The Unica Story: Yuchun Lee’s Journey from MIT Blackjack Team to IBM Acquisition

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more generally applied what its founders knew about data mining and statistics to problems such as financial modeling. A few years into it, however, Lee and his team realized they needed to focus on a particular segment in analytics, which was too broad a field for a startup to tackle. Some brainstorming and market analysis led them to focus on software applied to marketing.

“Marketing was not automated then,” Lee says of the mid-1990s. “We thought it was pretty interesting, and a big-budget item for companies.” Also, at that time there weren’t many competitors trying to make marketing more efficient with software. “After 15 years,” he says, “I know why—it’s really, really hard.” That’s because the tasks and processes involved in marketing are very diverse, they involve a huge amount of data and analysis, and also, marketers are inherently creative types. “They hate to be automated,” Lee says.

By the late ‘90s, Unica was focused on marketing and customer relationship management—helping companies better understand and reach their customers by organizing their sales and marketing processes. During this time, Lee was also moonlighting with the MIT blackjack team. He’d leave for Las Vegas on Friday night, work with the team, and take the redeye back on Monday morning—sometimes with large amounts of cash strapped to him. He didn’t say whether he used any of his winnings to help keep Unica going in the early days—but it’s worth noting the company didn’t take any venture money until 1999 ($12 million from Summit Accelerator Fund and JMI Equity Fund).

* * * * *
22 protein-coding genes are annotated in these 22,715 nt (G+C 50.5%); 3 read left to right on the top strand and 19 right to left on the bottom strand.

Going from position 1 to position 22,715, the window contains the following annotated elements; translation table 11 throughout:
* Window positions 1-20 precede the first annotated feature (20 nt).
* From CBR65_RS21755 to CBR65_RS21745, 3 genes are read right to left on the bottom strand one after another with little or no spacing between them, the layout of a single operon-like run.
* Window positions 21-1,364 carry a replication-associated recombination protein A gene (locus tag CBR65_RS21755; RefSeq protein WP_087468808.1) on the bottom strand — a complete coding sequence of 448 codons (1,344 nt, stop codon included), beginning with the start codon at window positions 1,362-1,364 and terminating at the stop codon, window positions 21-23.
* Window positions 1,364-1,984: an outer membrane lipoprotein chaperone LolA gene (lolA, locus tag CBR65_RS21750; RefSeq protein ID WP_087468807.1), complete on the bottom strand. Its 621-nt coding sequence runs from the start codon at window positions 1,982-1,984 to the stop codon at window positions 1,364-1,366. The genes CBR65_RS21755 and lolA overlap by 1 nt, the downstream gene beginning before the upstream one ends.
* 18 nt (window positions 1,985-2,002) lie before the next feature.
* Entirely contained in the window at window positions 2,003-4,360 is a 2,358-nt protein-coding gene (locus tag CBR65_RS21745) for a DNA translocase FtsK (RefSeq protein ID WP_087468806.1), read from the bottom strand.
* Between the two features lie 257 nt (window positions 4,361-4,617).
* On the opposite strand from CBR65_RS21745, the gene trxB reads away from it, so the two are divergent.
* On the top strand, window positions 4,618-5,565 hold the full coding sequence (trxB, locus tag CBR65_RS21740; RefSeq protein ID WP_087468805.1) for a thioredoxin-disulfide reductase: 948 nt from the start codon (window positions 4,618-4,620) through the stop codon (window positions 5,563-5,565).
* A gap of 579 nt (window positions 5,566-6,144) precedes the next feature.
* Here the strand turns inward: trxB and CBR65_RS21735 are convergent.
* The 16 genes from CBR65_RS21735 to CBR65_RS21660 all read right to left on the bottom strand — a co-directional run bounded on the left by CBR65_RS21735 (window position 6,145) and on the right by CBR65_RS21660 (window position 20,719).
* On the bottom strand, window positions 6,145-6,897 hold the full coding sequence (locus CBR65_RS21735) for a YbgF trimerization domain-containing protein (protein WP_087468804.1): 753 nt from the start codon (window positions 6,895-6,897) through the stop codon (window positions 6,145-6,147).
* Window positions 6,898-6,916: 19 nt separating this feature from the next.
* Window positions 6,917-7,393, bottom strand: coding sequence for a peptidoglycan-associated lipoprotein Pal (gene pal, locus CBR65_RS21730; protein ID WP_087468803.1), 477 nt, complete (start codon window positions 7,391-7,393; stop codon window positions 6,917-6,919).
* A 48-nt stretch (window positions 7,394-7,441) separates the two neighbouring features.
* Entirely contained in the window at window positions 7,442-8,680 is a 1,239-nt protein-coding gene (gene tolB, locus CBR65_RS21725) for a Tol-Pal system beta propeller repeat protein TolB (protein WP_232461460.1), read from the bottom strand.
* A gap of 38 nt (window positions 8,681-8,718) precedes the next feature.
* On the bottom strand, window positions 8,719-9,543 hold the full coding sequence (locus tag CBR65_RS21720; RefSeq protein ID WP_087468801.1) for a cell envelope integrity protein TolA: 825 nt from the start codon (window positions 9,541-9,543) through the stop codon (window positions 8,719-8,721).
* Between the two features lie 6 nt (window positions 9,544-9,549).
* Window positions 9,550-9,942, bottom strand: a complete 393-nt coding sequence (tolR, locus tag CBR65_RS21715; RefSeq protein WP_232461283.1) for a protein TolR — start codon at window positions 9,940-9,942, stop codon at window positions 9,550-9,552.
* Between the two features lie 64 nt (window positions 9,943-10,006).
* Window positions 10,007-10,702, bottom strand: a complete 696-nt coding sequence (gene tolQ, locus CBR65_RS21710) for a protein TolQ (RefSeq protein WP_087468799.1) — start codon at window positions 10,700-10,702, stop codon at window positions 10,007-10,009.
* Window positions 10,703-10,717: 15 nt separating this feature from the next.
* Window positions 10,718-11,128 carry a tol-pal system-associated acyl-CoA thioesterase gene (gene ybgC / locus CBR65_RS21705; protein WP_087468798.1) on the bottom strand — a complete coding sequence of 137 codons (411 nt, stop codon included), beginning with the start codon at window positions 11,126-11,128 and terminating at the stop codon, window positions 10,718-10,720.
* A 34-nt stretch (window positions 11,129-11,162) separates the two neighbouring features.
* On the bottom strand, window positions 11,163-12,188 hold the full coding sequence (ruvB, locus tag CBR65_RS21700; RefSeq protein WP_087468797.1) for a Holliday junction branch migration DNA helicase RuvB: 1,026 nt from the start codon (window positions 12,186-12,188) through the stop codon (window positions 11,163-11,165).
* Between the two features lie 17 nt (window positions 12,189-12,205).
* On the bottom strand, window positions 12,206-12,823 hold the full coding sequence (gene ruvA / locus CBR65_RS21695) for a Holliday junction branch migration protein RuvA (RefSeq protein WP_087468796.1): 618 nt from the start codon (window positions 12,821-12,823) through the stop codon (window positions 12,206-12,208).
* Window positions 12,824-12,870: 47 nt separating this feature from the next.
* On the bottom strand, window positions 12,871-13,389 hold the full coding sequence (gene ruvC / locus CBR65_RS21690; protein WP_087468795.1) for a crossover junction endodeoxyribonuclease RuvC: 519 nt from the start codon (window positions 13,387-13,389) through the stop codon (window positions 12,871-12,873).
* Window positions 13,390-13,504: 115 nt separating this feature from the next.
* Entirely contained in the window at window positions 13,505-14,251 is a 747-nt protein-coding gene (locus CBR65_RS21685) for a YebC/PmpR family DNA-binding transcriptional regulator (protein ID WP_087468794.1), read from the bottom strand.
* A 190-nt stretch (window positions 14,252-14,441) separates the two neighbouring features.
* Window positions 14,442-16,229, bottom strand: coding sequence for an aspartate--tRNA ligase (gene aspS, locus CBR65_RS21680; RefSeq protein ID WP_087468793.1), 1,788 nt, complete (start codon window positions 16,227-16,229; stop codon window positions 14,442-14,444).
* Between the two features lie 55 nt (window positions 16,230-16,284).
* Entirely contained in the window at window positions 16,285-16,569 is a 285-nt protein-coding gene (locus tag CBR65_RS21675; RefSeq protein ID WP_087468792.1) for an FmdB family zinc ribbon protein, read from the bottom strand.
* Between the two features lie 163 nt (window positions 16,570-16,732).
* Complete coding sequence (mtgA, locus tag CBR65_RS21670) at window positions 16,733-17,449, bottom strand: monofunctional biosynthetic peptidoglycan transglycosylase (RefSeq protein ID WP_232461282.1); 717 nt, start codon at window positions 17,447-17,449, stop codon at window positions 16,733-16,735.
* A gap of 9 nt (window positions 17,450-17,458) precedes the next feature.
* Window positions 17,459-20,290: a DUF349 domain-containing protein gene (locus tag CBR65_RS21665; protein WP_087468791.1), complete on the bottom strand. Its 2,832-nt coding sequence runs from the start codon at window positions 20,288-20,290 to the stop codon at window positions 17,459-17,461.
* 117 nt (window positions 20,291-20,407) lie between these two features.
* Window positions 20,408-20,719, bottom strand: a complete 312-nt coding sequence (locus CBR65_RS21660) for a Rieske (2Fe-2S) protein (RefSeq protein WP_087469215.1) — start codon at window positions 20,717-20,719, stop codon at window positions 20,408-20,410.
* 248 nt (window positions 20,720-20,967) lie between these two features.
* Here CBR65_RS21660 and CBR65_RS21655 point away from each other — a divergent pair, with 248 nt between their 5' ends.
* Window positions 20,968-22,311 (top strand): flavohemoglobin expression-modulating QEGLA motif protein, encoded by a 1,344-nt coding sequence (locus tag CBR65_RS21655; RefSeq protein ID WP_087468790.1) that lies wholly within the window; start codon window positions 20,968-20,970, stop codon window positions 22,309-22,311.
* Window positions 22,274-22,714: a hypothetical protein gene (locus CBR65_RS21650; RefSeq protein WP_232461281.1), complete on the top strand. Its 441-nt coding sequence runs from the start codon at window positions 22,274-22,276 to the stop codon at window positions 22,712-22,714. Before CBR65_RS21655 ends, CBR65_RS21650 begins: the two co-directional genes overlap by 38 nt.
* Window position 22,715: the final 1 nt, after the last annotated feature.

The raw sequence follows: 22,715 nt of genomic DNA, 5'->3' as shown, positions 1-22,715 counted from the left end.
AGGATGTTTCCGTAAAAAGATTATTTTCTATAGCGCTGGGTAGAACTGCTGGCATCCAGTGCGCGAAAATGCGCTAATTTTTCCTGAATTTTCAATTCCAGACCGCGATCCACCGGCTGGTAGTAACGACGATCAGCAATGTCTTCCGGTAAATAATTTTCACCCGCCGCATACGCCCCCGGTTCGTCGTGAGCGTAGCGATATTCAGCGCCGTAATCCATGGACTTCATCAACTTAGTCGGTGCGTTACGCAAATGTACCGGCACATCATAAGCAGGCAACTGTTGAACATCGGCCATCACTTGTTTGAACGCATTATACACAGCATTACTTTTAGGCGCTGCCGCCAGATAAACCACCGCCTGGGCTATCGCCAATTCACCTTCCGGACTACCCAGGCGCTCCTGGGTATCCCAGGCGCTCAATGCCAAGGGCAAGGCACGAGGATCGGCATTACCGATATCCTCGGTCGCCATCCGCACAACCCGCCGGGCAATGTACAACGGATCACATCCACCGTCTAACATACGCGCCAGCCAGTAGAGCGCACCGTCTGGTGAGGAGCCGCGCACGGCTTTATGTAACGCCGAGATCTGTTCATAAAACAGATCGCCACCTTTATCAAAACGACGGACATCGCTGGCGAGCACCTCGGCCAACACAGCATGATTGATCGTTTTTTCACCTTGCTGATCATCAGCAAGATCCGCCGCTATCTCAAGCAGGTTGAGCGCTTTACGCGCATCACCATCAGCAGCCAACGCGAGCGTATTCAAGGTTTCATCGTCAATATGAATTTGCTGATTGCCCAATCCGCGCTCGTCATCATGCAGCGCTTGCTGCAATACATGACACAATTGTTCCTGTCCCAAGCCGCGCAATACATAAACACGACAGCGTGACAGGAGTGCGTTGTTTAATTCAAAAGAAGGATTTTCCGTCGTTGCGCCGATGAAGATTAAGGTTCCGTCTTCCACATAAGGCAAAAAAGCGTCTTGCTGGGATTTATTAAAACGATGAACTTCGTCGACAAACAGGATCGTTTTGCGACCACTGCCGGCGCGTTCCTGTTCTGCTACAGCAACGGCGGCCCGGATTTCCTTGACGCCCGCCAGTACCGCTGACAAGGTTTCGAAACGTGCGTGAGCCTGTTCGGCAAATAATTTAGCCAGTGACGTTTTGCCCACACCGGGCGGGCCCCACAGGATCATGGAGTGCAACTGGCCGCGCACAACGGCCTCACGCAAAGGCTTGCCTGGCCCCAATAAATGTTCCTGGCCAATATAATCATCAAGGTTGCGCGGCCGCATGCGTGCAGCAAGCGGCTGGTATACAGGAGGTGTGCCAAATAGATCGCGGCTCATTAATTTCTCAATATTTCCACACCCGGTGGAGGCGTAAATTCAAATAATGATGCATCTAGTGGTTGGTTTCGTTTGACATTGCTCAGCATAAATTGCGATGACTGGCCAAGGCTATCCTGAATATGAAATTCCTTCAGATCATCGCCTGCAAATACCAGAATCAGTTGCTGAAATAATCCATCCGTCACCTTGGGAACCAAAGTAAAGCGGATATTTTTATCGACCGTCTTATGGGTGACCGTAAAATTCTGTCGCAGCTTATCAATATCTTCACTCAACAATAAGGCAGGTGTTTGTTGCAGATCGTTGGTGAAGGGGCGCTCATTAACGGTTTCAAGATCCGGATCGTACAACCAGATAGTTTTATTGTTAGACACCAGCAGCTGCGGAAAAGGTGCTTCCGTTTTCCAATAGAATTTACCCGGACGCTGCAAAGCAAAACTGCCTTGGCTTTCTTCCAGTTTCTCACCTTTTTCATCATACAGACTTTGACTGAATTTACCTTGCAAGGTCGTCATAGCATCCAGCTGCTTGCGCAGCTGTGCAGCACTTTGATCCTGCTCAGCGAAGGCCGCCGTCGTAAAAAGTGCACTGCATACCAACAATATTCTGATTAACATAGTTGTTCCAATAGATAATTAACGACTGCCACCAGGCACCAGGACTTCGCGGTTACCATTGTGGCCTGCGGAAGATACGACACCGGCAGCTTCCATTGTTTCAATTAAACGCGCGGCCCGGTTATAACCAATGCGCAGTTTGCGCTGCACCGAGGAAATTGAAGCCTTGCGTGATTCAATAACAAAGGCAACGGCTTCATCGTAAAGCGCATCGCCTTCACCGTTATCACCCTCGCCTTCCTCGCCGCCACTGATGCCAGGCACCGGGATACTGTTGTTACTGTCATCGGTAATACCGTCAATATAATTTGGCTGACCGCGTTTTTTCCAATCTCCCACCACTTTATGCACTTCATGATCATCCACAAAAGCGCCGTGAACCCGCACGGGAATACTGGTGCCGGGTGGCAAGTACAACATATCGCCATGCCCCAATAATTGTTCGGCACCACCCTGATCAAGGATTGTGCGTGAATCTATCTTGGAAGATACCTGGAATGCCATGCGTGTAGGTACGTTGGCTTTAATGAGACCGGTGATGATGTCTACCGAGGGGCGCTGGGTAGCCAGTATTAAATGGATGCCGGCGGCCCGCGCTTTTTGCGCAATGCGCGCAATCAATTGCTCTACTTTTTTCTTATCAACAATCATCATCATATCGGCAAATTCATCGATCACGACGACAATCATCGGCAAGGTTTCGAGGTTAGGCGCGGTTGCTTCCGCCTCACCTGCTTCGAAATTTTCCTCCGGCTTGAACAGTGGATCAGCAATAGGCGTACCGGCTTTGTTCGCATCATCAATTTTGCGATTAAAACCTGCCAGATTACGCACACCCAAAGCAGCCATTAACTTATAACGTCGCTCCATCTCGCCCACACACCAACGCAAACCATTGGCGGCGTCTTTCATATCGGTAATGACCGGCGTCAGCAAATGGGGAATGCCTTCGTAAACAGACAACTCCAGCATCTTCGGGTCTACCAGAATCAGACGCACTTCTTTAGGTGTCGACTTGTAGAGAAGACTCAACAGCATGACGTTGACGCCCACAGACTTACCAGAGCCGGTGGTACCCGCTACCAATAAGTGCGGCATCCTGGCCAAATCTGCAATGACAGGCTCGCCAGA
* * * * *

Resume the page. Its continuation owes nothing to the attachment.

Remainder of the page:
Yet the company never spent its investors’ money. Unica’s revenues were growing at a steady clip, and the company was doubling in size about every three years, Lee says. (The company had about $4 million in revenue in 1999, according to this profile.) He attributes its growth to having a “fairly grounded, intellectually honest culture” at the company. “We try to be self-reflecting and brutally honest,” he says. “That helped us read the market correctly early on” as the company evolved its online marketing business, with the rise of the Web in the late ‘90s. It also developed a successful software-as-a-service model.

So what made Unica unique? Lee is much less blustery about his company’s strengths than a lot of public-company CEOs—which makes him sound more credible. “I don’t mean that Unica is the best company and is always 100 percent right,” he says. “We’re not perfect—we made mistakes, … Next Page »

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Gregory T. Huang is Xconomy's Deputy Editor, National IT Editor, and Editor of Xconomy Boston. E-mail him at gthuang [at] Follow @gthuang

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